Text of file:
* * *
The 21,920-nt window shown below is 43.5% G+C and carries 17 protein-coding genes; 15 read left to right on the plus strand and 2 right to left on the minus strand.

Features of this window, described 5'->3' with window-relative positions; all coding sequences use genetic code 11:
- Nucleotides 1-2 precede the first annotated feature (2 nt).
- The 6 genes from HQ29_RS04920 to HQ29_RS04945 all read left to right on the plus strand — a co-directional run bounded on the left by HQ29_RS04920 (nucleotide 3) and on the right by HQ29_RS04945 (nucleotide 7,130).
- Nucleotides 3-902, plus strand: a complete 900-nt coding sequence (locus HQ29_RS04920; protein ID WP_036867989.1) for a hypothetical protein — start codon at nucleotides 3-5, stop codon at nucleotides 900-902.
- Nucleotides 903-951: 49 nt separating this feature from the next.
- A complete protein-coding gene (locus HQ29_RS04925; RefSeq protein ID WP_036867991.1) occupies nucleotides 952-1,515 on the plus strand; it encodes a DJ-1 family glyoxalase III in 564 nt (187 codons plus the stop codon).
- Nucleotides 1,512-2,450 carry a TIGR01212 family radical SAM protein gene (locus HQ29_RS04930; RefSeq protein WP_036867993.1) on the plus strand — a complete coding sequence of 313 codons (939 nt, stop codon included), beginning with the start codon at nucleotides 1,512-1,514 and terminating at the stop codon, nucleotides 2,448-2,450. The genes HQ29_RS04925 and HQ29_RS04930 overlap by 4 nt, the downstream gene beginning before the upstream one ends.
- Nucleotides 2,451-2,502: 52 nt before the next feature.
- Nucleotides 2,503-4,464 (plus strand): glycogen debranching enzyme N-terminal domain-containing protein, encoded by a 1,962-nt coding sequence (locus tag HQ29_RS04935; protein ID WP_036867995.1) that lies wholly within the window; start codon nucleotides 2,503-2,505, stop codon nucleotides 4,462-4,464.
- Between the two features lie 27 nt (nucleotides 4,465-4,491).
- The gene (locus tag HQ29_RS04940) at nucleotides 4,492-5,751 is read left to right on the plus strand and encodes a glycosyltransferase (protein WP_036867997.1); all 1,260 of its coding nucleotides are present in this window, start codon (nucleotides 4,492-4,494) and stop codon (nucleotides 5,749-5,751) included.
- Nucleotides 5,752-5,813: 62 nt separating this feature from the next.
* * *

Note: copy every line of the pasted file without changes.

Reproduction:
The 21,920-nt window shown below is 43.5% G+C and carries 17 protein-coding genes; 15 read left to right on the plus strand and 2 right to left on the minus strand.

Features of this window, described 5'->3' with window-relative positions; all coding sequences use genetic code 11:
- Nucleotides 1-2 precede the first annotated feature (2 nt).
- The 6 genes from HQ29_RS04920 to HQ29_RS04945 all read left to right on the plus strand — a co-directional run bounded on the left by HQ29_RS04920 (nucleotide 3) and on the right by HQ29_RS04945 (nucleotide 7,130).
- Nucleotides 3-902, plus strand: a complete 900-nt coding sequence (locus HQ29_RS04920; protein ID WP_036867989.1) for a hypothetical protein — start codon at nucleotides 3-5, stop codon at nucleotides 900-902.
- Nucleotides 903-951: 49 nt separating this feature from the next.
- A complete protein-coding gene (locus HQ29_RS04925; RefSeq protein ID WP_036867991.1) occupies nucleotides 952-1,515 on the plus strand; it encodes a DJ-1 family glyoxalase III in 564 nt (187 codons plus the stop codon).
- Nucleotides 1,512-2,450 carry a TIGR01212 family radical SAM protein gene (locus HQ29_RS04930; RefSeq protein WP_036867993.1) on the plus strand — a complete coding sequence of 313 codons (939 nt, stop codon included), beginning with the start codon at nucleotides 1,512-1,514 and terminating at the stop codon, nucleotides 2,448-2,450. The genes HQ29_RS04925 and HQ29_RS04930 overlap by 4 nt, the downstream gene beginning before the upstream one ends.
- Nucleotides 2,451-2,502: 52 nt before the next feature.
- Nucleotides 2,503-4,464 (plus strand): glycogen debranching enzyme N-terminal domain-containing protein, encoded by a 1,962-nt coding sequence (locus tag HQ29_RS04935; protein ID WP_036867995.1) that lies wholly within the window; start codon nucleotides 2,503-2,505, stop codon nucleotides 4,462-4,464.
- Between the two features lie 27 nt (nucleotides 4,465-4,491).
- The gene (locus tag HQ29_RS04940) at nucleotides 4,492-5,751 is read left to right on the plus strand and encodes a glycosyltransferase (protein WP_036867997.1); all 1,260 of its coding nucleotides are present in this window, start codon (nucleotides 4,492-4,494) and stop codon (nucleotides 5,749-5,751) included.
- Nucleotides 5,752-5,813: 62 nt separating this feature from the next.